The Mother Fault by Kate Mildenhall

Is there a sub-genre of dystopian fiction called ‘it-could-happen-within-a-decade-dsytopian-and-that’s-why-it’s-terrifying’? If so, it’s my favourite sub-genre. And we can file The Mother Fault by Kate Mildenhall there.

Without revealing too much of the story, it’s about a woman named Mim, whose husband Ben is missing. Everyone wants to find Ben, particularly The Department (the all-seeing government body who has fitted the entire population with a universal tracking chip in the palm of their hand to keep them ‘safe’). When Ben can’t be tracked, Mim is questioned; made to surrender her passport and those of their children, Essie and Sam; and is threatened with being taken into ‘care’ at the notorious BestLife (which is essentially a branded detention centre). Mim goes on a risky quest to find Ben.

Had I not read this book in the middle of a pandemic it might not have been quite so frightening. But I did, and the barrows pushed by the fictional Department and the purpose of BestLife felt uncomfortably familiar.

Unprecedented. Again. The word has lost its meaning.

Huh. So true for Mim. So true for everyone right now.

The book focuses on government control, and its all-pervasiveness. Some measures were blatant, such as being micro-chipped, and the existance of Omni (a more evolved version of Alexa or Siri). However, it was the less obvious but equally insidious detail that was the most interesting – the delivery of mandatory news bulletins to every single person; the lack of free media; the way drug addiction was managed (‘imprisonment’ at BestLife) and the children’s unquestioning acceptance of the digital elements of their lives. You are forced to consider how close these things are to our current world… the media parts made me feel sick, perhaps because I’m fed up with Herald Sun headlines.

Also fascinating was Mildenhall’s well thought out effects of climate change. Again, the small details had impact – the idea that Hawaiian pizza was a treat because meat is a luxury; that only those living in areas considered to have a hot climate are authorized to have swimming pools; and that yacht clubs are watery museums on the bottom of the sea.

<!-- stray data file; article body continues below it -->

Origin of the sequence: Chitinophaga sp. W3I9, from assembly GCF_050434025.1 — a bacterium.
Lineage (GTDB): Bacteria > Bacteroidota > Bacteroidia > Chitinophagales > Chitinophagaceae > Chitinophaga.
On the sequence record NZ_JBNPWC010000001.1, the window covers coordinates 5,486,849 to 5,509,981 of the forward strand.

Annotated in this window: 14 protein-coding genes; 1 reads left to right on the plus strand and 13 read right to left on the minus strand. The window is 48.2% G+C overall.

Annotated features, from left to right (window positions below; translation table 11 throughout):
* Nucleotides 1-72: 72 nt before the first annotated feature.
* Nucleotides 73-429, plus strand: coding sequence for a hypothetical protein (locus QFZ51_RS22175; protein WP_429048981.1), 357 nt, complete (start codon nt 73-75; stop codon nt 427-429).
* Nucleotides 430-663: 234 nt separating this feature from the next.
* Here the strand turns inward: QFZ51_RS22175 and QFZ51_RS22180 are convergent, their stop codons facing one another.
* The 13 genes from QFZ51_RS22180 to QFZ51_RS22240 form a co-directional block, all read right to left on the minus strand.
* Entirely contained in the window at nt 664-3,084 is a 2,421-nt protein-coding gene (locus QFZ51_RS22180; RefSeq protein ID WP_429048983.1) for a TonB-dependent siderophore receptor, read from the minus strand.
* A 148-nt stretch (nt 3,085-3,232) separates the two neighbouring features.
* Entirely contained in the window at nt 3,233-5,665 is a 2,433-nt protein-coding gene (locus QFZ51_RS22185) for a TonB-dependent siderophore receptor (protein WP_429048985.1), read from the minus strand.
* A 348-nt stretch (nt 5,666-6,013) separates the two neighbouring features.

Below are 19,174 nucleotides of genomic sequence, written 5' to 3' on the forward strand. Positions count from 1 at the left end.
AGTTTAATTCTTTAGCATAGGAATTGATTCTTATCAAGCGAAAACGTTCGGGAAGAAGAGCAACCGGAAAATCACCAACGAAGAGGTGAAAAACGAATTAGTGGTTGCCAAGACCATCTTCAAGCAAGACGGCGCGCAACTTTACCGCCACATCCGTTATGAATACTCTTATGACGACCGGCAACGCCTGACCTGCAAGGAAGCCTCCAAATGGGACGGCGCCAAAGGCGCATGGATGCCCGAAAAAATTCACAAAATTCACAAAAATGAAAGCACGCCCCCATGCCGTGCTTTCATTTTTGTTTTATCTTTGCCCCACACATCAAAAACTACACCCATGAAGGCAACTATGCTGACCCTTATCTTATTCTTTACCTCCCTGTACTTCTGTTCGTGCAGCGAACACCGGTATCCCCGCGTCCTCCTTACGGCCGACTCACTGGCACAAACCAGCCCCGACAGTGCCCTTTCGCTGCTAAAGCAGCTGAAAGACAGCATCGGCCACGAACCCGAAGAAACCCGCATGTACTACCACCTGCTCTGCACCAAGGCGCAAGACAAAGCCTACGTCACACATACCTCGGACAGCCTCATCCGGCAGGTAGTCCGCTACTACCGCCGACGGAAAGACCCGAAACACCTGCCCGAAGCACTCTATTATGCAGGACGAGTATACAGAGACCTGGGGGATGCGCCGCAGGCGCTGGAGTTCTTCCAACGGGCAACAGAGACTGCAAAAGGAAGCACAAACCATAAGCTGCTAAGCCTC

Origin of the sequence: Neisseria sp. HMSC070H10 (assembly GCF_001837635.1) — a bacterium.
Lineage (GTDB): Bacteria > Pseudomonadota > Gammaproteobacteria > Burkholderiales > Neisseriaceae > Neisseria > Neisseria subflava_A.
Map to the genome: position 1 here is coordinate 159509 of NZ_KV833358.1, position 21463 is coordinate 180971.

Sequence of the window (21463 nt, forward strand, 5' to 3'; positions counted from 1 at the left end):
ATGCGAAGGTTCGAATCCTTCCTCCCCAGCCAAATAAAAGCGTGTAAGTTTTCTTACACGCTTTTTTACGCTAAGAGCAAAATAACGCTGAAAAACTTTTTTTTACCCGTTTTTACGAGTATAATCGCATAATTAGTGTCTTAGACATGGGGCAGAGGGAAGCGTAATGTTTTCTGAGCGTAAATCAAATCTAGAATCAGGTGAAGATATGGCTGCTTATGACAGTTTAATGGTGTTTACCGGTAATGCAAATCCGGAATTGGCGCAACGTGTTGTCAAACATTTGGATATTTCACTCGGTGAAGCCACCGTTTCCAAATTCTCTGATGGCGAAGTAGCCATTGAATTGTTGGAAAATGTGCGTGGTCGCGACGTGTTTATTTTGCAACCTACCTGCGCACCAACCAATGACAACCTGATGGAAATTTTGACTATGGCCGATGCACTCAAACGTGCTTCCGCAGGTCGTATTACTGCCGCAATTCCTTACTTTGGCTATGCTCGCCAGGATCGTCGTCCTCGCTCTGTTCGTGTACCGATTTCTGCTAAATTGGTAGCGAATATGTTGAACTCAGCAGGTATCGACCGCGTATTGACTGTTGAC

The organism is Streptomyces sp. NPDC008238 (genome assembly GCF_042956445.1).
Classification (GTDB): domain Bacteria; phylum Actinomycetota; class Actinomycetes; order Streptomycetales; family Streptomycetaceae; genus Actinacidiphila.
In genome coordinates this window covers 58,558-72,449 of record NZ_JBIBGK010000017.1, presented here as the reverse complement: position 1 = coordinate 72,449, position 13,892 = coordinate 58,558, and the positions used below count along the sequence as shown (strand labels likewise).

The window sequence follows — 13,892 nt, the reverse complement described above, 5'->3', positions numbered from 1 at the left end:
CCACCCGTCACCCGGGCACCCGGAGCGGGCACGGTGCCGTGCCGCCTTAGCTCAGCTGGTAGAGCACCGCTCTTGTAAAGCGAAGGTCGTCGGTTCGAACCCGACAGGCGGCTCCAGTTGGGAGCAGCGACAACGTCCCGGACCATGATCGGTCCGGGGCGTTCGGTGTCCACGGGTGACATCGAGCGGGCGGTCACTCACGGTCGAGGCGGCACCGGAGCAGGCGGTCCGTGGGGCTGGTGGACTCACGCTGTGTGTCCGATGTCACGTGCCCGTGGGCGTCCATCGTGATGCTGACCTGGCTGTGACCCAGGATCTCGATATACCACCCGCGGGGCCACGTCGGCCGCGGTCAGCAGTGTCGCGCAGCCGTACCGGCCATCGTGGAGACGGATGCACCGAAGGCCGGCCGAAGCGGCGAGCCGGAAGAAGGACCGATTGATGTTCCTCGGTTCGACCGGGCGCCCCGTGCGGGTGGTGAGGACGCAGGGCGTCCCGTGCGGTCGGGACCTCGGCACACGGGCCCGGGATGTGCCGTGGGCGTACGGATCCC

I couldn’t put this book down. Like any story with a suspense/thriller element, you know the direction you’re likely to be taken. Much of the main narrative arc of The Mother Fault is predictable but there are surprises (particularly right at the end), and the detail in Mildenhall’s imagined world makes this story incredibly compelling.

4/5 Gripping.

The kids were thrilled by the prospect of Hawaiian pizza (and yes, pineapple does belong on pizza, and I’ll hear nothing to the contrary).

7 responses

  1. Pingback: So I made a really long list for the purposes of Stella predictions… | booksaremyfavouriteandbest

  2. Actually, what I find reassuring is just how incompetent government is. The Covid App that cost billions hasn’t identified a single contact yet.
    The QR codes? Don’t get me started. The first time I saw one, the sign told me to scan it with my camera. I did. Nothing happened. But since I didn’t know then that something was supposed to happen, I just went in anyway.
    The second time was at a restaurant. Camera didn’t work, so I tried my QR code scanner that I usually use for a rewards program. Worked fine.
    But that didn’t work at Office works. Nothing worked there. They told me I needed to download the Vic Services App. So I did that, and tried it at my local café. No good, that needed the QR code scanner. It didn’t work at Bunnings today either, none of them did. The only place it’s worked so far is my local library but it doesn’t work at Bayside Library.
    What I’m doing is writing down where I’ve been using pencil and paper, and I keep my receipts from shops for 2 weeks in case I need to know what time I was there.
    But I know that most people aren’t doing that. People went in and out of Bunnings and Officeworks today without checking in, and I myself forgot at Spotlight.
    So I’m not very worried about government surveillance, they can’t even make it work when I’m cooperating with it!

  3. I think if you want to invent a genre or sub-genre go for your life. You’re the reader, so you get to define your reading experience.
    That said, I think ‘dystopian’ is the “it-could-happen-within-a-decade” sub-genre of SF, but authors (and publishers) try to distance themselves from the geekiness of SF.

  4. This sounds fascinating. And interesting that there would be so many connections to what we’re experiencing in the world right now. My kids love Hawaiian pizza too!

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